We went out for Cuban food in Miami last night at a diner where all the young table staff seemed to be calling the man who seated us “Tío” as they raced back and forth through the packed dining room. The main culinary activity took place in the blender (“the waitress cannot come because she is making your chakes now,” we were told) and in the deep fryer. So it was all pretty delicious. I think we ate the best tostones I have ever had. If you have never experienced them, tostones are crisp little Frisbees made of green plaintains and they owe their most appealing qualities to the fact that they are fried not once but twice. These were fried exceptionally well both times, and enhanced by a sauce that I yelped for when the waitress attempted to clear it. Later on, after I had poured it all over my black beans and rice, I asked her what was in it. “Garlic, lemon juice, bay leaf,” I said, and she nodded. “Also vinegar,” she added. “But the rest of the ingredients are all a secret. It’s the secrets that make the food so delicious, so we can’t tell the rest.” She made an expression of sympathy for my long face, then added, “Es muy rica, no?” as if to remind me that there was ample consolation for my disappointment to be found in just eating it. She had a point.
The lack of honor in the room was made plain by my asking the Tío fellow the same question as we departed, and by his telling me the answer. “Not much lemon juice. Instead they use naranja amarga, which gives a better flavor. And a little pepper. And some parsley.” To make sure I understood, he moved the main ingredients into English for me. “BEE-tair OH-ronj. Leaf of LOW-rell. And what do you call it? Seelery? No, PAIRslee.” I saw no evidence of parsley in the dish on the table, so I think it must be removed after imparting its flavor.
The beetair ohronj he referred to seems, upon googling, to be a Seville orange, and the concoction itself Mojo (“mo-ho”) Sauce, for which there appear to be roughly fifty million formulas on the surface of the internet. Some have raw garlic, some include onion, some have butter or chile or basil or cilantro or oregano. Not right. A lot of the ones I saw online featured cumin, which I love, but that was definitely not a feature of what I ate.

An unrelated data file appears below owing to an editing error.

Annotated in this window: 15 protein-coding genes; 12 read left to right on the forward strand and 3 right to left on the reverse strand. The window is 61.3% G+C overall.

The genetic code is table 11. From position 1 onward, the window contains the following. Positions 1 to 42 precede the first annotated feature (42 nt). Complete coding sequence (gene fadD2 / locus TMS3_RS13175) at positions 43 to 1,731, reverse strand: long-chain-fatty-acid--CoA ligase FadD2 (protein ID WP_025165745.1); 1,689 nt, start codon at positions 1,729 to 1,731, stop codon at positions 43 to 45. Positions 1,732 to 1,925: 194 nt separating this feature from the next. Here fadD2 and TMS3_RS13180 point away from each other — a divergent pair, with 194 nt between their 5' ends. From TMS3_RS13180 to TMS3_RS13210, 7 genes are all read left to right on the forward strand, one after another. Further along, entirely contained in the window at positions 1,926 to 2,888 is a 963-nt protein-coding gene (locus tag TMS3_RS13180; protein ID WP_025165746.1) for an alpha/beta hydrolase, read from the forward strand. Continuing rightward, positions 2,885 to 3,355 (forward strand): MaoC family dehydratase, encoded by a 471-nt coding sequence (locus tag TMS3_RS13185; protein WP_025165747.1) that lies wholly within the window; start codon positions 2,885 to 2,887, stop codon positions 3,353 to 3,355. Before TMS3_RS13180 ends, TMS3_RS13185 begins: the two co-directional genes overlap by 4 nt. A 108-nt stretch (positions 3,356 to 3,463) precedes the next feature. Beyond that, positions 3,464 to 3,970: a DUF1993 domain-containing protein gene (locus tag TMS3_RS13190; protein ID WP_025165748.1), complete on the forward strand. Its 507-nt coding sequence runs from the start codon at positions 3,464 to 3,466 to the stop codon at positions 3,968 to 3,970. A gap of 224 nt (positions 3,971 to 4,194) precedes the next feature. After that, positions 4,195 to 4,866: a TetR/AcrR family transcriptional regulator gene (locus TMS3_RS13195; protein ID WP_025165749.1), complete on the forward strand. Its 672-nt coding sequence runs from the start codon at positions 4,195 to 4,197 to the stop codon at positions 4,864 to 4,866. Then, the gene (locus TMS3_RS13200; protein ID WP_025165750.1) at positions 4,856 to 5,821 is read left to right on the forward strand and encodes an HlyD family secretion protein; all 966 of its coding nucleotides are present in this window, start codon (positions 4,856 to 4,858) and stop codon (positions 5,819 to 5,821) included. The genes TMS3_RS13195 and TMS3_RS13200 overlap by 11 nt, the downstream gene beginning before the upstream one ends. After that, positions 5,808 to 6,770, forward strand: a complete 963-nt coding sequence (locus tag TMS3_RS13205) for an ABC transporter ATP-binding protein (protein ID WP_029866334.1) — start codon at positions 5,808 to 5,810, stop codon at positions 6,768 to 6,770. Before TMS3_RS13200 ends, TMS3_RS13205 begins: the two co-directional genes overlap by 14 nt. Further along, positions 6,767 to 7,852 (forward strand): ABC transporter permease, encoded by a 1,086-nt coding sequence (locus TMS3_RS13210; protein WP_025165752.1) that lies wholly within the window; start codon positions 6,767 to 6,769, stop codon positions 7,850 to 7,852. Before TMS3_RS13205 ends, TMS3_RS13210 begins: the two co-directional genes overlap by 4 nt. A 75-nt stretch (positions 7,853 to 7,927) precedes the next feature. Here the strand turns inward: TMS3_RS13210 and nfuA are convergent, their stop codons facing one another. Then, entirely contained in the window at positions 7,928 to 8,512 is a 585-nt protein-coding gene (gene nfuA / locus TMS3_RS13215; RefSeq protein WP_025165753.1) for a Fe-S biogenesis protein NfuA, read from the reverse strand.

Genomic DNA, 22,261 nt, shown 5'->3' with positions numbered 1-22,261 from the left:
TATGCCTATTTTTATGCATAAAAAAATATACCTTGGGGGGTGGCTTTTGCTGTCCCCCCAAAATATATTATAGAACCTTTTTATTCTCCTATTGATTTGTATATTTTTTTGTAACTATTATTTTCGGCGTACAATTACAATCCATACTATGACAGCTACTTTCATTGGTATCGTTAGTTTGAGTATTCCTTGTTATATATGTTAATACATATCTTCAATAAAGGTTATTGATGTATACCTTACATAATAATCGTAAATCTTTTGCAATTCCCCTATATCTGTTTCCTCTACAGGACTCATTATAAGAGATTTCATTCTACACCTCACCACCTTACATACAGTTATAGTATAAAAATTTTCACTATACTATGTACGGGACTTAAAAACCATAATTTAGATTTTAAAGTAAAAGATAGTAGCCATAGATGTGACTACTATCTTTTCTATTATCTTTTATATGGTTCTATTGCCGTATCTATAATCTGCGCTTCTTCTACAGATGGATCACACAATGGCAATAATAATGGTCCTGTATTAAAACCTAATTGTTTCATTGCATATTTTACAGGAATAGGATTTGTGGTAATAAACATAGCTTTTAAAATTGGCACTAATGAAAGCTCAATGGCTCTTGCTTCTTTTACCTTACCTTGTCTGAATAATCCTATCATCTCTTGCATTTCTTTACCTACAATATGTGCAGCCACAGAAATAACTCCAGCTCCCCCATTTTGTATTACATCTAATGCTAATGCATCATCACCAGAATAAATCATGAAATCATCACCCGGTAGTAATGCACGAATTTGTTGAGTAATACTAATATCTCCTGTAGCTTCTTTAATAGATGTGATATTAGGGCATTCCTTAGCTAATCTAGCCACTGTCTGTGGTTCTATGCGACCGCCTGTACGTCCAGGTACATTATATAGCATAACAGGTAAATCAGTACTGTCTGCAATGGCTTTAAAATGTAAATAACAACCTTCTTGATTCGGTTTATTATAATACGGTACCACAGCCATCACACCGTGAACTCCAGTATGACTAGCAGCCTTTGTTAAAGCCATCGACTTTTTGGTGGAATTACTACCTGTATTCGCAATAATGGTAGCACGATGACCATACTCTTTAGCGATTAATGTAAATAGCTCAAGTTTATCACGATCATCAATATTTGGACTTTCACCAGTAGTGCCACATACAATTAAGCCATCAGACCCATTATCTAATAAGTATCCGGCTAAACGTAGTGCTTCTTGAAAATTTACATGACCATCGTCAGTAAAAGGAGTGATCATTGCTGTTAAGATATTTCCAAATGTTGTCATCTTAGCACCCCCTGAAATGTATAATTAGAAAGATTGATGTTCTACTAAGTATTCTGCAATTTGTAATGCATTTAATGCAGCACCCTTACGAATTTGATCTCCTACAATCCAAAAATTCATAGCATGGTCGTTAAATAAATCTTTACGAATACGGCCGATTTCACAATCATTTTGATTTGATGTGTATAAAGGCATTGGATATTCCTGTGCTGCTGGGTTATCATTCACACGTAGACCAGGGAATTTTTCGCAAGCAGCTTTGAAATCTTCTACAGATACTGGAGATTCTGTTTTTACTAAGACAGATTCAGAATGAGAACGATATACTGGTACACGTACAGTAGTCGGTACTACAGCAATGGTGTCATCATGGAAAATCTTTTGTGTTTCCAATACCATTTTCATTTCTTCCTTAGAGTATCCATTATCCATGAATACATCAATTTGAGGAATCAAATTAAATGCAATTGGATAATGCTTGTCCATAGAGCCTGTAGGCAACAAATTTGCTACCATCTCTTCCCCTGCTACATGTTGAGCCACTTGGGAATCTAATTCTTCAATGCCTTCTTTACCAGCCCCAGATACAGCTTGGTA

For those of us lacking a Seville orange tree in the yard–and that would be a highly controversial plant, as it happens, because the extract of same is now marketed as an appetite suppressant that can kill you–it appears you can substitute a mixture of fresh lime juice and fresh orange juice, plus some orange extract. I used a scrape of orange zest instead. I can tell you, if you are able to get your mitts on some Seville oranges, that neither appetite suppression nor death appeared to result in any immediate way from the sauce, at least not in the quantity I ingested, which was substantial.
The woman in the market where I bought the PAIR-slee and the oh-ranj said with total disdain that mojo sauce could not be prepared with a mere navel orange, even if a lime was called into play, and this strong opinion was in spite of the fact that she freely admitted that she was Chilean.
Maybe she is right. I think this one below, a triangulation from a very straightlaced author and the information I got in my eyes, ears, and gaping beak last night, is pretty tasty, but it wasn’t what we ate. Everyone agreed on that. “This isn’t quite it,” they said, ladling more onto their plates. Clearly there is room for variation.
For those of us unwilling to make twice-fried anything to serve this on, it seems to work equally well on top of grilled or steamed or roasted anything, as well as rice and beans.
1/3 cup olive oil
6 to 8 cloves garlic, minced
Combine in a measuring cup with a spout:
2/3 cup sour orange juice or lime juice
(or equal portions orange juice and lime juice, plus a drop of orange extract or a scrape of orange zest)
2T white vinegar
2 bay leaves, torn
a few stalks of parsley, whole
About a teaspoon of coarse salt
Freshly ground black pepper, to taste
Heat the olive oil in a deep saucepan over medium heat until a test piece of garlic sizzles lightly. Add the rest of the garlic and cook until fragrant, about 30 seconds. Don’t let it brown or it will be bitter.
Add the remaining ingredients. STAND BACK or the resulting sputter may disfigure you. Bring to a low boil. Remove from heat and remove the parsley. Taste and correct salt and pepper, if needed.
Makes about a cup of sauce, which is a lot. The extra will keep, and maybe you have a nice jar to put it in. We did not.